held north of the Level, in Blaker's and Tilly's Fields, on the Lewes Road; and finally the remnant of this ancient custom ekes out its miserable existence in a field near the Queen's Park. It is evident that this, like other kindred institutions, has outlived its original uses.
At the south-western portion of Belle Vue Field, before spoken of, stood Streeter's Mill, which was removed by 86 oxen to the top of Preston Drove, on the Dyke Boad, on Sept. 20, 1792. Under the Cliff at the southeast corner of Belle Vue Field was a contrivance, protected by walls east and west, called by the inhabitants at that time " Smith's Folly," the real object of which was to draw up, in stress of weather, into a place of shelter and security, fishing boats and smacks ; but not answering the intended purpose it was pulled down. Becently, on excavating for the erection of the Sailing Club Boom, the foundation of the old walls were found. The original intention was to have called Regency Square Waterloo Square, but it was abandoned for the present name,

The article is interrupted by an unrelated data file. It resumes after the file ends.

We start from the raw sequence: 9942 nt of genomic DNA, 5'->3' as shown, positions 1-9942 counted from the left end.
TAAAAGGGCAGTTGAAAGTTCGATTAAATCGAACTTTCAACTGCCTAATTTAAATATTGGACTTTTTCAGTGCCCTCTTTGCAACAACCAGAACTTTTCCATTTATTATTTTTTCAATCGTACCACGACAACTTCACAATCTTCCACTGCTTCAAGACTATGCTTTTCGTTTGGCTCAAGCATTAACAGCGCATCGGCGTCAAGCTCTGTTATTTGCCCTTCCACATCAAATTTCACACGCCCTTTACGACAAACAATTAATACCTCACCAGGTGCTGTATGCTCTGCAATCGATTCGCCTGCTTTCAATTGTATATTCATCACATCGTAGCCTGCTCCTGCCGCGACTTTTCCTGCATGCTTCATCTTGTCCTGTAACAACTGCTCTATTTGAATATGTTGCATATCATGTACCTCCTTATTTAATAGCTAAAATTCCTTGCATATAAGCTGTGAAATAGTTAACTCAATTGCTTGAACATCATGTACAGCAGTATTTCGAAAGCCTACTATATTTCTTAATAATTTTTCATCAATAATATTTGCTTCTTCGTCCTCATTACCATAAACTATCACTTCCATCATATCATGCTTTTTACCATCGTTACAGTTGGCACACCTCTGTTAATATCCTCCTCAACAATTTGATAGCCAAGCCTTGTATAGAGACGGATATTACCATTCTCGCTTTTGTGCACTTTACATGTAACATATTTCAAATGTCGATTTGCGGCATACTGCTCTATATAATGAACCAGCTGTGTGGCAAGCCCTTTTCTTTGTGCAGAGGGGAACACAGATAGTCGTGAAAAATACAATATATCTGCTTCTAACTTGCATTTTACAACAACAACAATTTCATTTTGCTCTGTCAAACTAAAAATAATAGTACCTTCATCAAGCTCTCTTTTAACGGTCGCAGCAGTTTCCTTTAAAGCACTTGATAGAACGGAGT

In 1807, the principal flock masters of Brighton and neighbourhood sought to establish upon the Level an annual sheep and lamb fair, to take place upon the 4th of September,—they entering into a guarantee to contribute to the fair none but the purest Southdown breed. Near 20,000 animals were penned on the first occasion, and met with a ready sale, buyers being plentiful. The following year the fair was equally well attended, but, notwithstanding the exertions of its most strenuous promoters, the fair lapsed after seven years' existence.
In 1832 another ineffectual attempt was made to establish a Cattle Market,—a portion of the Workhouse property abutting on to the Dyke Boad, and near to the Old Manor Pound, being selected for the purpose: but the market existed only for a few years,—and the natural deduction formed as to the cause of these failures was the absence of pasturage and grazing land in the neighbourhood,